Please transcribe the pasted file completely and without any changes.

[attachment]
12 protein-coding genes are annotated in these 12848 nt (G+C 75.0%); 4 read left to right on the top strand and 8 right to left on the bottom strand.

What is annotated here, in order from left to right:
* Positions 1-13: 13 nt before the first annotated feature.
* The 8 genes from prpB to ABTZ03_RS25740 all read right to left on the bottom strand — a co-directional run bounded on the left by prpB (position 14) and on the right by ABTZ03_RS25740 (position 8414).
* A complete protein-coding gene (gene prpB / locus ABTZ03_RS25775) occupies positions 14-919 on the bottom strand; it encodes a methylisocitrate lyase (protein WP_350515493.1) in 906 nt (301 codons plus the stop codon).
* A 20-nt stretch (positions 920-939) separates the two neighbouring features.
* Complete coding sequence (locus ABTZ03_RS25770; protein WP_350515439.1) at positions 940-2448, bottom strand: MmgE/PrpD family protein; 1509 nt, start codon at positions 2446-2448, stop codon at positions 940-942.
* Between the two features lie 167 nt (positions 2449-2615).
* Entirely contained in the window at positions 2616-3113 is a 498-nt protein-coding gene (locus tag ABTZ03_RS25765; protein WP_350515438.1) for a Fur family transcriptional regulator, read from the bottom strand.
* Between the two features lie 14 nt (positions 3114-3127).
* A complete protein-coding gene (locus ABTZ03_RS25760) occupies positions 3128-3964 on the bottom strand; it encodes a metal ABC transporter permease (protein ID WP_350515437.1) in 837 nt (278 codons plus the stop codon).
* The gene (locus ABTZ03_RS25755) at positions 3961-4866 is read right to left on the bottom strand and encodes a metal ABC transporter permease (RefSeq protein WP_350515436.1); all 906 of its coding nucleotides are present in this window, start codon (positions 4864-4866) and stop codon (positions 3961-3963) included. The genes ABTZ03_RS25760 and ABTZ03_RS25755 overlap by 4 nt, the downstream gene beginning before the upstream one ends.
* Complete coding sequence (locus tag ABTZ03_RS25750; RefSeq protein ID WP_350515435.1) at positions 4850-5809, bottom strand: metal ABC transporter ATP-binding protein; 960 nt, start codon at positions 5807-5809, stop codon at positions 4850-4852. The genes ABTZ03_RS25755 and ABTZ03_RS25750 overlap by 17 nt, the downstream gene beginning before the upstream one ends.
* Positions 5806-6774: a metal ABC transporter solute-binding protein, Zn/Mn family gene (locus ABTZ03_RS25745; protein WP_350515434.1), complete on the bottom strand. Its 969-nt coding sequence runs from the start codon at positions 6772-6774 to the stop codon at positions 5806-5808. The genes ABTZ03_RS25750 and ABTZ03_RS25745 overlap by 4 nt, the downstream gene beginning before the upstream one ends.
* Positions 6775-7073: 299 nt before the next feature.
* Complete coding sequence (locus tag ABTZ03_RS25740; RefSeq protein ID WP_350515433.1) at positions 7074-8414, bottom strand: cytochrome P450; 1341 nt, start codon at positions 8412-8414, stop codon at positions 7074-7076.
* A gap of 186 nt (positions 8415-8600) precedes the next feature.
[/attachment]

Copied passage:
12 protein-coding genes are annotated in these 12848 nt (G+C 75.0%); 4 read left to right on the top strand and 8 right to left on the bottom strand.

What is annotated here, in order from left to right:
* Positions 1-13: 13 nt before the first annotated feature.
* The 8 genes from prpB to ABTZ03_RS25740 all read right to left on the bottom strand — a co-directional run bounded on the left by prpB (position 14) and on the right by ABTZ03_RS25740 (position 8414).
* A complete protein-coding gene (gene prpB / locus ABTZ03_RS25775) occupies positions 14-919 on the bottom strand; it encodes a methylisocitrate lyase (protein WP_350515493.1) in 906 nt (301 codons plus the stop codon).
* A 20-nt stretch (positions 920-939) separates the two neighbouring features.
* Complete coding sequence (locus ABTZ03_RS25770; protein WP_350515439.1) at positions 940-2448, bottom strand: MmgE/PrpD family protein; 1509 nt, start codon at positions 2446-2448, stop codon at positions 940-942.
* Between the two features lie 167 nt (positions 2449-2615).
* Entirely contained in the window at positions 2616-3113 is a 498-nt protein-coding gene (locus tag ABTZ03_RS25765; protein WP_350515438.1) for a Fur family transcriptional regulator, read from the bottom strand.
* Between the two features lie 14 nt (positions 3114-3127).
* A complete protein-coding gene (locus ABTZ03_RS25760) occupies positions 3128-3964 on the bottom strand; it encodes a metal ABC transporter permease (protein ID WP_350515437.1) in 837 nt (278 codons plus the stop codon).
* The gene (locus ABTZ03_RS25755) at positions 3961-4866 is read right to left on the bottom strand and encodes a metal ABC transporter permease (RefSeq protein WP_350515436.1); all 906 of its coding nucleotides are present in this window, start codon (positions 4864-4866) and stop codon (positions 3961-3963) included. The genes ABTZ03_RS25760 and ABTZ03_RS25755 overlap by 4 nt, the downstream gene beginning before the upstream one ends.
* Complete coding sequence (locus tag ABTZ03_RS25750; RefSeq protein ID WP_350515435.1) at positions 4850-5809, bottom strand: metal ABC transporter ATP-binding protein; 960 nt, start codon at positions 5807-5809, stop codon at positions 4850-4852. The genes ABTZ03_RS25755 and ABTZ03_RS25750 overlap by 17 nt, the downstream gene beginning before the upstream one ends.
* Positions 5806-6774: a metal ABC transporter solute-binding protein, Zn/Mn family gene (locus ABTZ03_RS25745; protein WP_350515434.1), complete on the bottom strand. Its 969-nt coding sequence runs from the start codon at positions 6772-6774 to the stop codon at positions 5806-5808. The genes ABTZ03_RS25750 and ABTZ03_RS25745 overlap by 4 nt, the downstream gene beginning before the upstream one ends.
* Positions 6775-7073: 299 nt before the next feature.
* Complete coding sequence (locus tag ABTZ03_RS25740; RefSeq protein ID WP_350515433.1) at positions 7074-8414, bottom strand: cytochrome P450; 1341 nt, start codon at positions 8412-8414, stop codon at positions 7074-7076.
* A gap of 186 nt (positions 8415-8600) precedes the next feature.